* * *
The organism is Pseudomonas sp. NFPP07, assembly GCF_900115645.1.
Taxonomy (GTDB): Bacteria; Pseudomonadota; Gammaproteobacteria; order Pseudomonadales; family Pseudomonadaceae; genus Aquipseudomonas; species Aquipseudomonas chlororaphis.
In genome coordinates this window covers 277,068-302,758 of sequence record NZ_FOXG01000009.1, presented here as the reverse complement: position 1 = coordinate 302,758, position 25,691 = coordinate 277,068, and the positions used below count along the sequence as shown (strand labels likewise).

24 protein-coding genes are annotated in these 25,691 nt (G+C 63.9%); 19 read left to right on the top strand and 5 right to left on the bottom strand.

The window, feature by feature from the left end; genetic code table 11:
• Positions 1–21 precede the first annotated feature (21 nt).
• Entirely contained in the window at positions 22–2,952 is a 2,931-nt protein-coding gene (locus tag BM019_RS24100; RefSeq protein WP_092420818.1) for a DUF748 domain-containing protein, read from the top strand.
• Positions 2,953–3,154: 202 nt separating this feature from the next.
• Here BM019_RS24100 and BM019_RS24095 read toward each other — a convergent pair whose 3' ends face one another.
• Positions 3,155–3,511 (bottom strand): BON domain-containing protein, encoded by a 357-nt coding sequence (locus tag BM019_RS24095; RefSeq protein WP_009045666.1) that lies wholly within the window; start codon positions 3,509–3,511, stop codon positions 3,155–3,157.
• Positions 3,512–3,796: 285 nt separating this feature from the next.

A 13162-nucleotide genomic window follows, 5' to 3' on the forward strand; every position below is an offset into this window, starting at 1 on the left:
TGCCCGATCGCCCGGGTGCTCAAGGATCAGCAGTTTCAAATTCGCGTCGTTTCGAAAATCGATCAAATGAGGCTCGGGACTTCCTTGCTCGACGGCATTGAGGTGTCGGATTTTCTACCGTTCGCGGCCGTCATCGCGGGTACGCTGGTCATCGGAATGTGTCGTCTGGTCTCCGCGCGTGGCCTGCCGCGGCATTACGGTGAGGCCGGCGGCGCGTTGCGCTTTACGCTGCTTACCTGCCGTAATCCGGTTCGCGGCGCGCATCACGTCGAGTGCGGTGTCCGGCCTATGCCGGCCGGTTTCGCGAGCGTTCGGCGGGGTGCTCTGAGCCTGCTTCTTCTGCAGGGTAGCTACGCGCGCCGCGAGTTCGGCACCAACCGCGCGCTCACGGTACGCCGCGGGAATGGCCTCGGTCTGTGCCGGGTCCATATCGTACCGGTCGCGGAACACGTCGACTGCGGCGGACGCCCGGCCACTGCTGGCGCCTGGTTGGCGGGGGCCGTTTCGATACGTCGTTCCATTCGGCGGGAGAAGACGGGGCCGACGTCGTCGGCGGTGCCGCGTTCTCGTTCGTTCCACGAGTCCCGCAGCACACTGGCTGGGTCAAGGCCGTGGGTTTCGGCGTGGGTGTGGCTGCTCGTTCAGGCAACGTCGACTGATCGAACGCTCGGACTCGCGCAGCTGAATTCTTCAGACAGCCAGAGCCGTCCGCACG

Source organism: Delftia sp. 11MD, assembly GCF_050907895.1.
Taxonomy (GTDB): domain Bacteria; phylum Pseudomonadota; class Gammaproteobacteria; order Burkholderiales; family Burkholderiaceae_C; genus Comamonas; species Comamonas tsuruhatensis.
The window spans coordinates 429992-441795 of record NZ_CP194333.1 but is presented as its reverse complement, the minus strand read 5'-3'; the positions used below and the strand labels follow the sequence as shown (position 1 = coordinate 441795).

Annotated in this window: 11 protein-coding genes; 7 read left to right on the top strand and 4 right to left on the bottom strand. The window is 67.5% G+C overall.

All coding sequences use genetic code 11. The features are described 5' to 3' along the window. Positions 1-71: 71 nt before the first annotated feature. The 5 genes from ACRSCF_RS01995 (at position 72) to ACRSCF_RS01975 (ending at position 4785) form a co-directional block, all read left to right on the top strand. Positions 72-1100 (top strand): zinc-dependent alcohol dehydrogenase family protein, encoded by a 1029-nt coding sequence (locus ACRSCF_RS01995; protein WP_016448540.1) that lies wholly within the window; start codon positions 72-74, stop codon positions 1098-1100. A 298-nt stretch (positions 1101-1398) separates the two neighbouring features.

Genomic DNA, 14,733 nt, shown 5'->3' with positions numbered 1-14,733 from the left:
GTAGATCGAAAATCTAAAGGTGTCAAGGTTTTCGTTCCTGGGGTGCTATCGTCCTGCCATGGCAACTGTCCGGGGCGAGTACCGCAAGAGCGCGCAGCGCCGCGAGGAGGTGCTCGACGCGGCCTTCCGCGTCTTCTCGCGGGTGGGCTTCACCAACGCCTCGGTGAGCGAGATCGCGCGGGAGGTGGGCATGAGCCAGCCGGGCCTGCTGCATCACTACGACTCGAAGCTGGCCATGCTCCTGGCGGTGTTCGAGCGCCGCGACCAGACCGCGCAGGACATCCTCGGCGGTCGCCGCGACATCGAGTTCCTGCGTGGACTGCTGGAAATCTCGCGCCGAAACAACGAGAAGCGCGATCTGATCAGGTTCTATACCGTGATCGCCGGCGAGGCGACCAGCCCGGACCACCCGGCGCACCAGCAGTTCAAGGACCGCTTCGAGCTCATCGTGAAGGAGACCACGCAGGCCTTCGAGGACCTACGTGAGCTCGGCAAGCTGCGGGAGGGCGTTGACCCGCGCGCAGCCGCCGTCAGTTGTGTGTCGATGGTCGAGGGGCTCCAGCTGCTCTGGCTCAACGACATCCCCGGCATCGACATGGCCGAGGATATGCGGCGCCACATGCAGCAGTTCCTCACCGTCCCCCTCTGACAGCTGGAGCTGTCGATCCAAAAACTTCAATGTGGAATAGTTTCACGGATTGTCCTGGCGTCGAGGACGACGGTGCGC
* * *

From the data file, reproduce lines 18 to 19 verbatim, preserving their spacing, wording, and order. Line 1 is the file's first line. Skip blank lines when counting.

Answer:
All coding sequences use genetic code 11. The features are described 5' to 3' along the window. Positions 1-71: 71 nt before the first annotated feature. The 5 genes from ACRSCF_RS01995 (at position 72) to ACRSCF_RS01975 (ending at position 4785) form a co-directional block, all read left to right on the top strand. Positions 72-1100 (top strand): zinc-dependent alcohol dehydrogenase family protein, encoded by a 1029-nt coding sequence (locus ACRSCF_RS01995; protein WP_016448540.1) that lies wholly within the window; start codon positions 72-74, stop codon positions 1098-1100. A 298-nt stretch (positions 1101-1398) separates the two neighbouring features.

Genomic DNA, 14,733 nt, shown 5'->3' with positions numbered 1-14,733 from the left: